The situation in Xinjiang is getting worse rather than better. It is time for the international community to speak up.
by Cameron Boyle
In China’s Xinjiang region, the Uyghur people are mercilessly persecuted by the state. Every aspect of life is under constant surveillance, reducing day-to-day life to a never-ending cycle of paranoia. Police use a mobile phone application to access a plethora of personal information, while CCTV cameras are equipped with face and voice recognition technology, ensuring that any behavior deemed “illicit” can be stamped out immediately.
Thousands are detained in “vocational training centres,” aka transformation through education camps, facilities more akin to internment camps where torture and interrogation are commonplace. And most harrowingly of all, reports of forced sterilization have emerged, indicating a calculated attempt to ethnically cleanse the Xinjiang population. It is a situation that harks back to the darkest days in human history.
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The Uyghurs are a mostly Turkic-speaking Muslim ethnical group from the Central Asian region, the largest population of whom live in Xinjiang. Their Islamic faith is hugely significant to the ongoing catastrophe, as the Chinese government attempts to justify its actions by claiming they are necessary to combat religious extremism. In reality, the reasons for the persecution are notably more complex, and are inextricably entwined with the geopolitical history of the region.
Although Xinjiang was annexed by the People’s Republic of China in 1949, Beijing does not look upon the territory as a colony. For Muslim minorities in the region however, the opposite is true, and many have resisted Beijing’s rule and campaigned for independence in a bid to reinstate their national sovereignty.
The Chinese government detests such behavior, and wishes to eradicate any notion that the Uyghurs are not only different to the Chinese majority, but have a right to self-determination. During the 1980s and 1990s, intense crackdowns forced large numbers of Uyghurs to seek asylum abroad, and state-sanctioned discrimination has escalated ever since.
As touched upon, surveillance techniques in Xinjiang are inhumanely invasive. Cutting-edge technology is deployed to control and subjugate the populace; in certain cities, such as Kashgar, facial recognition cameras are located everywhere, and police checkpoints are situated every few hundred yards, placing the most routine of actions under forensic observation.
The shift towards such draconian methods intensified when Chen Quanguo became the Communist Party leader of Xinjiang in 2016. Following on from his brutal tenure as leader of Tibet—which saw monasteries destroyed and half a million Tibetans sent to labour camps—Quango used a “grid-management system” to divide Xinjiang into squares of around five hundred people each. A police station is located within each square, the sole purpose of which is to “closely monitor” citizens by searching their mobile phones, taking their photographs and fingerprints, and frequently checking their identification cards.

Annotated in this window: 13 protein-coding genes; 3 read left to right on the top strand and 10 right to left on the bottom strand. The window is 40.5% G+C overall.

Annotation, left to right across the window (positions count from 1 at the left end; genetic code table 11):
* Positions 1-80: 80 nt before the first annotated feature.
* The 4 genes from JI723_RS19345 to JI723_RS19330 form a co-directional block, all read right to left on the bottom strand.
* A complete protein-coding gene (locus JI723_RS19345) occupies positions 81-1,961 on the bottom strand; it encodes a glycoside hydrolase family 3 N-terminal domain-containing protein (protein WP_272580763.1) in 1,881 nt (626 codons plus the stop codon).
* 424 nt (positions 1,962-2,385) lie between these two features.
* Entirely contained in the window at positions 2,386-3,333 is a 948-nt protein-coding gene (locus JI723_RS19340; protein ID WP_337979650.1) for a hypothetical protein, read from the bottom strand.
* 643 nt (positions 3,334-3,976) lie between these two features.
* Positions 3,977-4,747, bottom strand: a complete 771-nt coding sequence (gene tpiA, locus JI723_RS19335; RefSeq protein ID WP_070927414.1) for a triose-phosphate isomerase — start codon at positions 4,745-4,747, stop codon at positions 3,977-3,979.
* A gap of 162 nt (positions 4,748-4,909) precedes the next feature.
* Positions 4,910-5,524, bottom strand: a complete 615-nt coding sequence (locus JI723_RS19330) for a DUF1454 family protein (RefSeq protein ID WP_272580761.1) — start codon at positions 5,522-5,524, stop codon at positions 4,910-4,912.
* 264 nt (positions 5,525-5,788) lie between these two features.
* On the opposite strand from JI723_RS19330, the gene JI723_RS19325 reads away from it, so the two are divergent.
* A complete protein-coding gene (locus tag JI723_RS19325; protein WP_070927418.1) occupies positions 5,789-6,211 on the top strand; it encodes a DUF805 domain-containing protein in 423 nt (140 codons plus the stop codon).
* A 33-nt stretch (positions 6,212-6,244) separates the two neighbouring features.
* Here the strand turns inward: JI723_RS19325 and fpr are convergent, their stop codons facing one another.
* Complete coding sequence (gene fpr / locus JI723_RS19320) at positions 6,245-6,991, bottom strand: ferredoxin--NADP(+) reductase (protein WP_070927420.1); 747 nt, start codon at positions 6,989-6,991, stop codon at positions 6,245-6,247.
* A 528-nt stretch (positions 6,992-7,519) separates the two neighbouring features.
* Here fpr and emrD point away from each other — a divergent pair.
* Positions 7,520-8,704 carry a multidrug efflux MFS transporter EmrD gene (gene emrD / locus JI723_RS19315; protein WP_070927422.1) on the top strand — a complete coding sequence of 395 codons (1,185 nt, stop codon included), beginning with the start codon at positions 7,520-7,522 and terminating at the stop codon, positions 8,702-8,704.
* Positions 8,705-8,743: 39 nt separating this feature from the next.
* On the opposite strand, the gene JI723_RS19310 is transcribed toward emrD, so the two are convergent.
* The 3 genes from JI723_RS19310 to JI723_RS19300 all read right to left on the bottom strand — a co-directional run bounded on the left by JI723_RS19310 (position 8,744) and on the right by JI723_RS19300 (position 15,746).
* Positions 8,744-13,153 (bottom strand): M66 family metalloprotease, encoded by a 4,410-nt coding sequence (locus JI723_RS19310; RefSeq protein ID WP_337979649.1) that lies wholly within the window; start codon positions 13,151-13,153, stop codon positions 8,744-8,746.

All personal information obtained via these methods is then stored on an enormous database known as the Integrated Joint Operations Platform, which uses an algorithm to compile lists of “suspicious individuals.” As stated in government documents released by the International Consortium of Investigative Journalists (ICIJ), more than 15,000 Xinjiang residents were sent to the “vocational training centres” in a seven-day period due to being flagged by the algorithm.
Vocational Training Centres
Whilst information regarding exactly what occurs inside the centres is difficult to obtain, they are certainly not what their name suggests. Those detained are subject to “political reeducation,” a process that involves daily attempts at expunging minority culture, language, and tradition.
Mandarin classes are mandatory, pledges of loyalty to the Chinese Communist Party (CCP) are compulsory, and forcible renouncements of Islam are also thought to occur. Further to this, a number of detainees reported being “tortured and subjected to sleep deprivation” during interrogations, while others described “prison-like conditions “ with microphones and cameras monitoring “every move and utterance.”
According to the Congressional-Executive Commission on China, the Chinese government has forcibly detained at least one million Uyghurs in total—the majority of whom have neither been charged with a crime nor had access to legal representation.
One of the most frequent reasons why Uyghurs are sent to the centres is “having too many children,” making the state’s desire to suppress the Uyghur population abundantly clear. Yet recently, their efforts in this regard have grown even more barbaric, with Uyghur and other minority women experiencing forced sterilizations, forced abortions and intrauterine device insertions—a state of affairs described by experts as “demographic genocide.”
These methods can be seen as an abhorrent extension of a longstanding attempt to dilute the Uyghur population. In 1949, Uyghurs comprised 76% of the region’s population, with Han Chinese accounting for just 6.2%. Yet, following large numbers of the Han Chinese majority being encouraged to relocate to the region, this has dwindled to just 42%.
In light of the horrors forced upon the Uyghurs, it is of the utmost importance that the international community works together to find a positive and lasting solution. The situation constitutes an unprecedented human rights catastrophe, with the Uyghurs targeted purely because they refuse to conform. It simply cannot continue.